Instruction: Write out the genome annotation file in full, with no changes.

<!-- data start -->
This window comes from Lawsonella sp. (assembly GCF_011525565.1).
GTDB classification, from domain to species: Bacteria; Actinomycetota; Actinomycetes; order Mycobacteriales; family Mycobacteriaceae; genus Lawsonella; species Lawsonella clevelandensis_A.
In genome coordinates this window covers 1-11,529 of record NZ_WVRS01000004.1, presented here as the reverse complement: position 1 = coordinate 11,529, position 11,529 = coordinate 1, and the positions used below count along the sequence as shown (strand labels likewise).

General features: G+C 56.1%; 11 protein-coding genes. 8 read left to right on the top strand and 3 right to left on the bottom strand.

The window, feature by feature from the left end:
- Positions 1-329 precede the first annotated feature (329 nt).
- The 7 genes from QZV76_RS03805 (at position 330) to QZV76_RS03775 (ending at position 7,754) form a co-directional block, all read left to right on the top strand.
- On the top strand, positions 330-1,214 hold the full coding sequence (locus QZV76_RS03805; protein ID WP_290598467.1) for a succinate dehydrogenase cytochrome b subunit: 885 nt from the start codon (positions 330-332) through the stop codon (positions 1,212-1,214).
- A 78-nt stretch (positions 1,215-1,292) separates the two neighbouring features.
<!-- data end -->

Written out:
This window comes from Lawsonella sp. (assembly GCF_011525565.1).
GTDB classification, from domain to species: Bacteria; Actinomycetota; Actinomycetes; order Mycobacteriales; family Mycobacteriaceae; genus Lawsonella; species Lawsonella clevelandensis_A.
In genome coordinates this window covers 1-11,529 of record NZ_WVRS01000004.1, presented here as the reverse complement: position 1 = coordinate 11,529, position 11,529 = coordinate 1, and the positions used below count along the sequence as shown (strand labels likewise).

General features: G+C 56.1%; 11 protein-coding genes. 8 read left to right on the top strand and 3 right to left on the bottom strand.

The window, feature by feature from the left end:
- Positions 1-329 precede the first annotated feature (329 nt).
- The 7 genes from QZV76_RS03805 (at position 330) to QZV76_RS03775 (ending at position 7,754) form a co-directional block, all read left to right on the top strand.
- On the top strand, positions 330-1,214 hold the full coding sequence (locus QZV76_RS03805; protein ID WP_290598467.1) for a succinate dehydrogenase cytochrome b subunit: 885 nt from the start codon (positions 330-332) through the stop codon (positions 1,212-1,214).
- A 78-nt stretch (positions 1,215-1,292) separates the two neighbouring features.